The first part of Genera plantarum (Bentham and Hooker 1862–83) was published on 7 August 1862 (Stearn 1956, p. 130).
In a paper read before the Linnean Society of London in 1861 (J. D. Hooker 1862b), Hooker had described the plants sent by Gustav Mann from the mountainous interior of the West African island of Fernando Po, noting that of the forty-eight temperate genera represented, only twelve were not European, and that nine of the species were European. This provided CD with further evidence for his claim, made in Origin, pp. 365–82, that during the glacial period the whole world, or large parts of it, had been simultaneously much colder than at present, allowing northern temperate species to migrate into tropical regions. CD added Hooker’s evidence from Fernando Po to his discussion of this topic in the fourth edition of Origin (p. 445). See also letter to J. D. Hooker, 9 May [1862] and n. 6.
At the International Exhibition of 1862, Hooker was a member of the jury for class 4, section C, ‘Vegetable substances used in manufactures, &c.’, and an associate juror for class 3, section B, ‘Drysaltery, grocery, and preparations of food as sold for consumption’ (Reports by the juries).


[Berkeley, Miles Joseph.] 1862. Fertilization of orchids. London Review and Weekly Journal of Politics, Arts and Sciences 4: 553–4.

Correspondence: The correspondence of Charles Darwin. Edited by Frederick Burkhardt et al. 29 vols to date. Cambridge: Cambridge University Press. 1985–.

Hutchinson, Horace Gordon. 1914. Life of Sir John Lubbock, Lord Avebury. 2 vols. London: Macmillan.

Orchids: On the various contrivances by which British and foreign orchids are fertilised by insects, and on the good effects of intercrossing. By Charles Darwin. London: John Murray. 1862.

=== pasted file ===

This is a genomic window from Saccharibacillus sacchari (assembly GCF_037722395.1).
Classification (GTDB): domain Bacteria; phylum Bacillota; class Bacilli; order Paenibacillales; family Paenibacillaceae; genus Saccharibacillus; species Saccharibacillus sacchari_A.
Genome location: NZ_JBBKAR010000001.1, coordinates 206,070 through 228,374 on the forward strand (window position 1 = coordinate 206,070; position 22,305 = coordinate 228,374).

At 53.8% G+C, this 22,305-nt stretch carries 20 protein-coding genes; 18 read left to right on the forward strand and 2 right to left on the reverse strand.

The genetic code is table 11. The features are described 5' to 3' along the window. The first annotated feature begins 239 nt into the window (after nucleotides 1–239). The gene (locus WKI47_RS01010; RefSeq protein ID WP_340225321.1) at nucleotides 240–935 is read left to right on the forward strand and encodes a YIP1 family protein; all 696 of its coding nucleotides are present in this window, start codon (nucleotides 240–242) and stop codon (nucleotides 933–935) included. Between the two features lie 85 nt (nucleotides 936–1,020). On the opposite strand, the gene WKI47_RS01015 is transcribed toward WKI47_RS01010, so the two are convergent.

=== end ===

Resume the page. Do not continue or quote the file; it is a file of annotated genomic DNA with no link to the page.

Origin: On the origin of species by means of natural selection, or the preservation of favoured races in the struggle for life. By Charles Darwin. London: John Murray. 1859.

Reports by the juries: International Exhibition, 1862. Reports by the juries on the subjects in the thirty-six classes into which the exhibition was divided. London. 1863.

Stearn, William T. 1956. Bentham and Hooker’s Genera plantarum: its history and dates of publication. Journal of the Society for the Bibliography of Natural History 3 (1953–60): 127–32.


M. J. Berkeley wrote London Review & Wkly J. Polit. article.

CD is "out of sight the best physiological observer and experimenter that Botany ever saw".

Laments how much he [JDH] missed when doing the Listera ["Functions and structure of the rostellum of Listera ovata", Philos. Trans. R. Soc. Lond. 144 (1854): 259–64].

Illness of wife and father.

"More plants from Fernando Po and more European".

Letter details

Letter no.
Joseph Dalton Hooker
Charles Robert Darwin
Sent from
Source of text
DAR 101: 42–3
Physical description
ALS 4pp †

Please cite as

Darwin Correspondence Project, “Letter no. 3624,” accessed on 12 June 2024,

Also published in The Correspondence of Charles Darwin, vol. 10